ANZAC spirit lives on
Thursday, 21st April, 2011
By Kurtis Eichler
Broken Hill born Valerie Fay has returned to the city to walk in the ANZAC Day march in honour of her father, who served his country in two World Wars.
Ms Fay's father, David George Horwood was born in South Australia in 1886 and moved to Broken Hill in 1911 with his first wife to work at the Zinc Plant.
It wasn't until 1916 when Mr Horwood was 30 years old that his army career began, when he enlisted for the war at the Keswick Barracks in Adelaide.
"In September he sailed out of Adelaide into Egypt and then went on and took part in the Gallipoli campaign," Ms Fay told the BDT.
The soldier's mission was to take injured servicemen from Gallipoli to the small Greek island of Lemnos for treatment.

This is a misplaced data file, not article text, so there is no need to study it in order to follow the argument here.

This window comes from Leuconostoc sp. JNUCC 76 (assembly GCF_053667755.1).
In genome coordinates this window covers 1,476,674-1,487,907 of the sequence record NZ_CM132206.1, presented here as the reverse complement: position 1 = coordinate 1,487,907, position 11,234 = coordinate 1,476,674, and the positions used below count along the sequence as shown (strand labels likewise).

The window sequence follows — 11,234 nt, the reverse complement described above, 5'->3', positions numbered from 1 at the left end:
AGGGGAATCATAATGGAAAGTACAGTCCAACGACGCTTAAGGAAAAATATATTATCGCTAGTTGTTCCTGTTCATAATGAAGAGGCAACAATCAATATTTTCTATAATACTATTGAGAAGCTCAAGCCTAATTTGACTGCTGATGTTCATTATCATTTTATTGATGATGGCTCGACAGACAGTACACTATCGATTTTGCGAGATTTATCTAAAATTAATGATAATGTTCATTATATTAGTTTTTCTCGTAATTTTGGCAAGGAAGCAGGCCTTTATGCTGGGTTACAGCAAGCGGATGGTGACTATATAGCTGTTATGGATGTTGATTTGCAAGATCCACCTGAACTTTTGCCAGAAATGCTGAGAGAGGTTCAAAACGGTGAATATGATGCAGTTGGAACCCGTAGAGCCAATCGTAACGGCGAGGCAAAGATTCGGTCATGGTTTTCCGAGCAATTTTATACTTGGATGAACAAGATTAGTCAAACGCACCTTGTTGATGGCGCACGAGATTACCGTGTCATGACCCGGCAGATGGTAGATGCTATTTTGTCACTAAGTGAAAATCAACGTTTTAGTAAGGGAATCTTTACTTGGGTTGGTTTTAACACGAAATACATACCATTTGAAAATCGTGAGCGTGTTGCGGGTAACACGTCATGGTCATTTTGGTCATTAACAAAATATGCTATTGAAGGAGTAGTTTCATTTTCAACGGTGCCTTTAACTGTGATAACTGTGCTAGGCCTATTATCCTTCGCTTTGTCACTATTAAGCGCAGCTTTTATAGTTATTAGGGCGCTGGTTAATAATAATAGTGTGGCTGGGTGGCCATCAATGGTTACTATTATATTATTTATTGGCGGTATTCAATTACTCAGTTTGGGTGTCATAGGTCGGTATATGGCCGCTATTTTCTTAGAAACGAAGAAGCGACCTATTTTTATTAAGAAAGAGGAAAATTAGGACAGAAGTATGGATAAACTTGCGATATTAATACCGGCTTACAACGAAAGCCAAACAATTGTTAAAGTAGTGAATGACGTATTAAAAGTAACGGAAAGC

Later he suffered three gun shot wounds, and was held hostage in a German concentration camp where he stayed until the end of the war.
Some 21 years later Horwood found himself involved the Second World War, though this time around he served his country without leaving its shores.
Ms Fay was born in 1944 when her father was 58 and left Broken Hill 1976. Her father died in 1968 aged 82.
"Broken Hill was the only place my father took part in ANZAC Day ceremonies," she said.
"I can remember with pride as a child catching the bus on ANZAC Day to go to see my dad march."
She said her return to the city to honour her father in the parade was one more task she could cross off her "bucket list".
"I always thought I would come back one day to do it," said Ms Fay, who still has relatives in Broken Hill.
Whilst in the city, she hopes to trace her family history and has made several visits to the Family History Group in search for information.
Ms Fay said another of her wishes would be to attend the 100th ANZAC Day service in Gallipoli.